Prolactin excess is present if there is an elevated prolactin concentration in a random blood sample.

ADH deficiency or central DI is suspected if urination and thirst are excessive, and it is strongly suggested by the presence of increased levels of serum sodium along with dilute urine. If the diagnosis remains unclear, a water deprivation test can firmly prove or disprove this diagnosis.[28] This test involves fasting by the child (no food or liquids) for up to 8 hours and observing the child's urine output. A normal child will reduce urine output to avoid dehydration since there is no fluid intake. Under the same circumstances, a child with DI will continue to urinate and, if not monitored carefully, could become dehydrated and develop an elevated serum sodium concentration. Specific mathematical criteria that are derived from blood and urine test results during the water deprivation test are used to make the diagnosis of DI. This test should always be done under close medical supervision in either an experienced outpatient procedure unit or an inpatient setting.

Once the diagnosis of hypopituitarism has been made by appropriate hormonal testing, a head MRI scan (with gadolinium contrast) must be performed to look for a possible organic or structural basis. Nonserious abnormalities that can be associated with hypopituitarism include a small pituitary gland (for age) with filling of the sella with cerebrospinal fluid (empty sella) (Fig 3A) and an ectopic posterior pituitary gland. A midline syndrome is suggested by the absence of the septum pellucidum and/ or the corpus callosum. The most critical reason for obtaining the MRI scan is to detect a brain tumor in the hypothalamic-pituitary area, the most common of which is a craniopharyngioma. Radiological evidence of craniopharyngiomas can be seen on a lateral skull-ray in 89% of cases, which makes this an important screening test when this diagnosis is suspected in a child[29] (Fig 3B). Findings include erosion of the normal sellar architecture and/or the presence of suprasellar calcification. On MRI scans, the tumor usually contains a mixture of solid and cystic components (Fig 3C) and may contain a ring of calcification around a cystic component (the latter best seen on a computed tomographic scan) (Fig 3D). Other abnormalities that can be seen on the MRI scan include a transected stalk, small optic nerves, hydrocephalus, and vascular abnormalities.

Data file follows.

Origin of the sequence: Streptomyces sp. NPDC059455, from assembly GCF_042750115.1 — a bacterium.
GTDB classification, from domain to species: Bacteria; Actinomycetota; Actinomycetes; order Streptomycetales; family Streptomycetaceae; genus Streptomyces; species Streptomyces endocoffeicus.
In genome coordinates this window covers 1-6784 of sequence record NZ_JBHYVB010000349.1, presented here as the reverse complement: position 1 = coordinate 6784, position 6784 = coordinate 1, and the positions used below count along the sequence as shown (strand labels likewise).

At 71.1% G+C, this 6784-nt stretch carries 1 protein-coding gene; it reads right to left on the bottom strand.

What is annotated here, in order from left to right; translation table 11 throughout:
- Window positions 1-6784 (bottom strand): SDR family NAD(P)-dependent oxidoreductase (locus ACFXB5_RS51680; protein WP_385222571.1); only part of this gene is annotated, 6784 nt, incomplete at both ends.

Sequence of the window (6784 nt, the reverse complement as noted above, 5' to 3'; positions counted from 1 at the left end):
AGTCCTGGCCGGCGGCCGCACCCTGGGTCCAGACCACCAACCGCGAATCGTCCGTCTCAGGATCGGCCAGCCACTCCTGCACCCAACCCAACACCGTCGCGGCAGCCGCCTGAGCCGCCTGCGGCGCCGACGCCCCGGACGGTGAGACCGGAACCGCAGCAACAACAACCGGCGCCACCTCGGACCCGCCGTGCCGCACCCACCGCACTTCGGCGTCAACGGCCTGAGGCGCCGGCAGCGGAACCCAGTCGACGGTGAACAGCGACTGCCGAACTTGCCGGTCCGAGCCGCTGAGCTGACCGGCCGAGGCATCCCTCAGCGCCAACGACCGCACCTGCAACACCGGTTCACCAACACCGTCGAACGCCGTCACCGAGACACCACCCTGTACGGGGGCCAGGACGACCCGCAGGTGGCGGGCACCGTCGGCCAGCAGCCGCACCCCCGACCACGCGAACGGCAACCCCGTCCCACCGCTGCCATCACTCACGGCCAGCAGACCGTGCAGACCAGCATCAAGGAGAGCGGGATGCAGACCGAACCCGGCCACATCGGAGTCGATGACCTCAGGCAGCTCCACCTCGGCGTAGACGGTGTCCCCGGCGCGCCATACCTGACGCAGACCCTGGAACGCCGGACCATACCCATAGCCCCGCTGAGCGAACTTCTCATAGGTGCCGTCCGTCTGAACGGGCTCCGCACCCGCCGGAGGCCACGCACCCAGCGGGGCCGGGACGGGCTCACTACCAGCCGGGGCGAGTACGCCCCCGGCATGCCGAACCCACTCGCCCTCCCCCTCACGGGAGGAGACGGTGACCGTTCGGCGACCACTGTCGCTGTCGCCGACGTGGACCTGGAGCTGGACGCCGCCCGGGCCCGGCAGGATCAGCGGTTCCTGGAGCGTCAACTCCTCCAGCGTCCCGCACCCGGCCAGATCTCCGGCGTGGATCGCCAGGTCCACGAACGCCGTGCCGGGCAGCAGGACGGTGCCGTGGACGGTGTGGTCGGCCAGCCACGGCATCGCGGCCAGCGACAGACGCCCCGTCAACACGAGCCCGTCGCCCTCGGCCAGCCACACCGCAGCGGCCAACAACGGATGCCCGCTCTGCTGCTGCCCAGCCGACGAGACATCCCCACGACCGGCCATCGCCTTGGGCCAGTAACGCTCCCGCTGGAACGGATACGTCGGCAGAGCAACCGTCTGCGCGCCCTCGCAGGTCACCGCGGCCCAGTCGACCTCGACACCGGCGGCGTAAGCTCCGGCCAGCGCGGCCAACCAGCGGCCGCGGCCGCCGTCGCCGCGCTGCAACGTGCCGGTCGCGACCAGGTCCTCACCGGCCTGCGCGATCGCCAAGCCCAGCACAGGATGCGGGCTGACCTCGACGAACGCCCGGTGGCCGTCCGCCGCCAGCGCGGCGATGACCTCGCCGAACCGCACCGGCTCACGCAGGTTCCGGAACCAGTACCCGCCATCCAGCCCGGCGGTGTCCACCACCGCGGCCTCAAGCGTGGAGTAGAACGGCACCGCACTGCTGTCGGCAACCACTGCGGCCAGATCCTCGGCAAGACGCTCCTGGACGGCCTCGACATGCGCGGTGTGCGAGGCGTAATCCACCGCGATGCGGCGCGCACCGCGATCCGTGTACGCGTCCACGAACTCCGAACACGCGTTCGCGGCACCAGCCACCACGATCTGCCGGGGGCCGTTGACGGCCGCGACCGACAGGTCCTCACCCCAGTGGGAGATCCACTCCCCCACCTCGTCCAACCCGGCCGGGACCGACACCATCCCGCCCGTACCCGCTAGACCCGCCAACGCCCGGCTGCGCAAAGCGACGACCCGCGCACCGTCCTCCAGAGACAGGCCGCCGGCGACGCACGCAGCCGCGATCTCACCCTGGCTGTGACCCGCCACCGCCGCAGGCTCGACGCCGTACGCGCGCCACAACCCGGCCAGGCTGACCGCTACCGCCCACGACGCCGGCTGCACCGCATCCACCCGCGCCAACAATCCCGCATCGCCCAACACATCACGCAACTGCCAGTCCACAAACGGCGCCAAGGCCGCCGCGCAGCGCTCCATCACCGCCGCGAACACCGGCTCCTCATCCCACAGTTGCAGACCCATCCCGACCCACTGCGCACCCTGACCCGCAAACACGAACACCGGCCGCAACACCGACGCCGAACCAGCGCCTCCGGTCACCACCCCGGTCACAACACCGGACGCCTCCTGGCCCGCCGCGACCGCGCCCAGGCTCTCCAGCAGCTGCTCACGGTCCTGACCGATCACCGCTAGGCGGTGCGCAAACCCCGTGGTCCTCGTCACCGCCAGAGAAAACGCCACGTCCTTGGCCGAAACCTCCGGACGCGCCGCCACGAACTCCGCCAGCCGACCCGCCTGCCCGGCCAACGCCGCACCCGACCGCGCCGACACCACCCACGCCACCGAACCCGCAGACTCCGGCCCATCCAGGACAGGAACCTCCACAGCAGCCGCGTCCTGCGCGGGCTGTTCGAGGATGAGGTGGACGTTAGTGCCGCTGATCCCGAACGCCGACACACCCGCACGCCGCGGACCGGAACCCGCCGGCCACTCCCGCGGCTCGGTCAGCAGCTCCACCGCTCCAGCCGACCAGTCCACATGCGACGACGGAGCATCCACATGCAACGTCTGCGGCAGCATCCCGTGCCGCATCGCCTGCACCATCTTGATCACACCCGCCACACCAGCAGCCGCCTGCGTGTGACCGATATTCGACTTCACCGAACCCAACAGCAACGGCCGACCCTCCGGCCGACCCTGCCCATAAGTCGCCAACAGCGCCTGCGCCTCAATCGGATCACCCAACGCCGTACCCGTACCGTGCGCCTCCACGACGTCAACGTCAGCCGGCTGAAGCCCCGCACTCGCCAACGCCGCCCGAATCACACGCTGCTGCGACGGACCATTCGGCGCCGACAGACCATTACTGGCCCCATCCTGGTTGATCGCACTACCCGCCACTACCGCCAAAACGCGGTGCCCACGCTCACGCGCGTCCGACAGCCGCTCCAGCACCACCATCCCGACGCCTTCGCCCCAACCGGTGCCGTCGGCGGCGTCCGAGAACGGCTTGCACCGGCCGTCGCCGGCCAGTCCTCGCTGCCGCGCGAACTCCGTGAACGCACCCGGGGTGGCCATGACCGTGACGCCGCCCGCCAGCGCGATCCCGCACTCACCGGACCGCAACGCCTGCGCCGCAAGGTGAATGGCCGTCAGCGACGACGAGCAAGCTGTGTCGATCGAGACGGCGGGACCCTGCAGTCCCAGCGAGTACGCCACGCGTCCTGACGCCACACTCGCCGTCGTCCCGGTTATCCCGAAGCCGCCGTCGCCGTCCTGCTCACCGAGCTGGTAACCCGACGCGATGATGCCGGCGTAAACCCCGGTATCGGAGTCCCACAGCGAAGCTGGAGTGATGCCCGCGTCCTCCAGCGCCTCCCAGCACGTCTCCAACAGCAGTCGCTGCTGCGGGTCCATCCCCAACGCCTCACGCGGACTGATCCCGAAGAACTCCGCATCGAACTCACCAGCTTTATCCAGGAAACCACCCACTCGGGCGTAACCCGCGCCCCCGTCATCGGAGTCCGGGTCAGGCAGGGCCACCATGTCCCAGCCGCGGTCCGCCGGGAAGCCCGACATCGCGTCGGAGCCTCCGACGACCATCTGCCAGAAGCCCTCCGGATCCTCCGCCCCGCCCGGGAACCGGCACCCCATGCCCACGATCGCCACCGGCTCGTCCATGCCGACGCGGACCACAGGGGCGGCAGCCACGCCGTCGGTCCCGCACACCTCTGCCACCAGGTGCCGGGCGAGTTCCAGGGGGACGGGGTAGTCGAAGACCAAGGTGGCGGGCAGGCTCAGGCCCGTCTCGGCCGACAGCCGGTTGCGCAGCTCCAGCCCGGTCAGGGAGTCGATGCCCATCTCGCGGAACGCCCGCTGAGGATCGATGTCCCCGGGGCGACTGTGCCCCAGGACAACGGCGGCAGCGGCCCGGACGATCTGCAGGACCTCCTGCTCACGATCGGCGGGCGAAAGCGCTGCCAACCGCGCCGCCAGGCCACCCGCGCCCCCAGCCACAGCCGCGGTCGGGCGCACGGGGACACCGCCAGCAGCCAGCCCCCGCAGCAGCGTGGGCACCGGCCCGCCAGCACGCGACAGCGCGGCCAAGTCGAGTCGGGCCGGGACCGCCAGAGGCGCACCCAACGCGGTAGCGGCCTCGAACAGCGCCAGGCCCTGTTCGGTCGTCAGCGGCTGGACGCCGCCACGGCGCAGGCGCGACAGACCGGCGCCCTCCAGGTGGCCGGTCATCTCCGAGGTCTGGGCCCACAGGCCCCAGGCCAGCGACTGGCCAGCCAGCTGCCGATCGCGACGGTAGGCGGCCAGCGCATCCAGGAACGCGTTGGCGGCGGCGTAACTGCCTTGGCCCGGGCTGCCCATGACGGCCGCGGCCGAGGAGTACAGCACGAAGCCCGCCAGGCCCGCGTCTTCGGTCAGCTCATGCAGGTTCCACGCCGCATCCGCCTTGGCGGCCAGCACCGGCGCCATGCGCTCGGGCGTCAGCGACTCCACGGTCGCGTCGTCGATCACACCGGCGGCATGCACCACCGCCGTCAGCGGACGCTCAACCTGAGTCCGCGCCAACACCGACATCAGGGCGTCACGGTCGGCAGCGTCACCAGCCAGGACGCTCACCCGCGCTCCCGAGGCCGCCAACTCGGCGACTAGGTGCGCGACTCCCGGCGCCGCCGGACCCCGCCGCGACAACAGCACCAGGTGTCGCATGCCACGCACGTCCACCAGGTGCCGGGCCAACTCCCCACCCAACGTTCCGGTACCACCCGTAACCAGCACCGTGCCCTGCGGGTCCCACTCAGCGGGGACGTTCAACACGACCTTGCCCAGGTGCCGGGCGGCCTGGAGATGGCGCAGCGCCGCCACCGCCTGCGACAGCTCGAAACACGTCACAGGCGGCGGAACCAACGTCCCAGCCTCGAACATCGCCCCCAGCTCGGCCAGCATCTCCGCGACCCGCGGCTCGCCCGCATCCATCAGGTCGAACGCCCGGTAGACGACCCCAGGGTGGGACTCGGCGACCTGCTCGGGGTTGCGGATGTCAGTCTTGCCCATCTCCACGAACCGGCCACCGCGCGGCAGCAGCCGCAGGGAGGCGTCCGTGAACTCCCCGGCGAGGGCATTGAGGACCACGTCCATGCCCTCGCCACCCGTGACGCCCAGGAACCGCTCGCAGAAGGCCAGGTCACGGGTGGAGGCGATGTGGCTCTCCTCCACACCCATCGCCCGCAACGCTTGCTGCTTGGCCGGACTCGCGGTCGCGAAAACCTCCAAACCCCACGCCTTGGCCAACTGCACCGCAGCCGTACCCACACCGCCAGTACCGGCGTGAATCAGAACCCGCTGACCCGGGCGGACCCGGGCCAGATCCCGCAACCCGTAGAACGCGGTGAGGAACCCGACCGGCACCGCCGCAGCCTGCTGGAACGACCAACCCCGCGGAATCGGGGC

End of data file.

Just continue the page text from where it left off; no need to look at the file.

Figure 3.

(A) Sagittal head MRI showing compressed pituitary contents (small arrow) with filling of sella turcica by cerebrospinal fluid (empty sella) (large arrow). (B) Lateral skull radiograph showing erosion of sella turcica (large arrow) and suprasellar calcification (small arrow) caused by a craniopharyngioma. (C) Coronal head MRI showing a craniopharyngioma in the suprasellar region containing a large cyst (small arrow) within a contrast-enhanced thin shell, along with mild hydrocephalus (large arrow). (D) Head CT scan showing contrast-enhanced ring of calcification around a craniopharyngioma and internal calcification (arrow).